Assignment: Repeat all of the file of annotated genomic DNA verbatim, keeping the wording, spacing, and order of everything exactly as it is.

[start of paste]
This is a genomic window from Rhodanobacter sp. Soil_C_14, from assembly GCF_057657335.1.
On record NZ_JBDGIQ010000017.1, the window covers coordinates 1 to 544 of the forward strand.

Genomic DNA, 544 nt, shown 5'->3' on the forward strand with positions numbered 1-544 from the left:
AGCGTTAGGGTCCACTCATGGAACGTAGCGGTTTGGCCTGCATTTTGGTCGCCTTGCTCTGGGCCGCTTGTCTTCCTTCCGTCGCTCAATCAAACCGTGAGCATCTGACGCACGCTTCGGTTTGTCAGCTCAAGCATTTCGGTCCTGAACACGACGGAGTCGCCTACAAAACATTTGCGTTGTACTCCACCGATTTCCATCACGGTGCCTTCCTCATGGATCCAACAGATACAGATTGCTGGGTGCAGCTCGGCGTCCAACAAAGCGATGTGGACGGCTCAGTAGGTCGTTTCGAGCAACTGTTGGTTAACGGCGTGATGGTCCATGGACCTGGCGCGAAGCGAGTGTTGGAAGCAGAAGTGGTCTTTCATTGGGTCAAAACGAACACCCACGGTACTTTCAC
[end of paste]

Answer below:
This is a genomic window from Rhodanobacter sp. Soil_C_14, from assembly GCF_057657335.1.
On record NZ_JBDGIQ010000017.1, the window covers coordinates 1 to 544 of the forward strand.

Genomic DNA, 544 nt, shown 5'->3' on the forward strand with positions numbered 1-544 from the left:
AGCGTTAGGGTCCACTCATGGAACGTAGCGGTTTGGCCTGCATTTTGGTCGCCTTGCTCTGGGCCGCTTGTCTTCCTTCCGTCGCTCAATCAAACCGTGAGCATCTGACGCACGCTTCGGTTTGTCAGCTCAAGCATTTCGGTCCTGAACACGACGGAGTCGCCTACAAAACATTTGCGTTGTACTCCACCGATTTCCATCACGGTGCCTTCCTCATGGATCCAACAGATACAGATTGCTGGGTGCAGCTCGGCGTCCAACAAAGCGATGTGGACGGCTCAGTAGGTCGTTTCGAGCAACTGTTGGTTAACGGCGTGATGGTCCATGGACCTGGCGCGAAGCGAGTGTTGGAAGCAGAAGTGGTCTTTCATTGGGTCAAAACGAACACCCACGGTACTTTCAC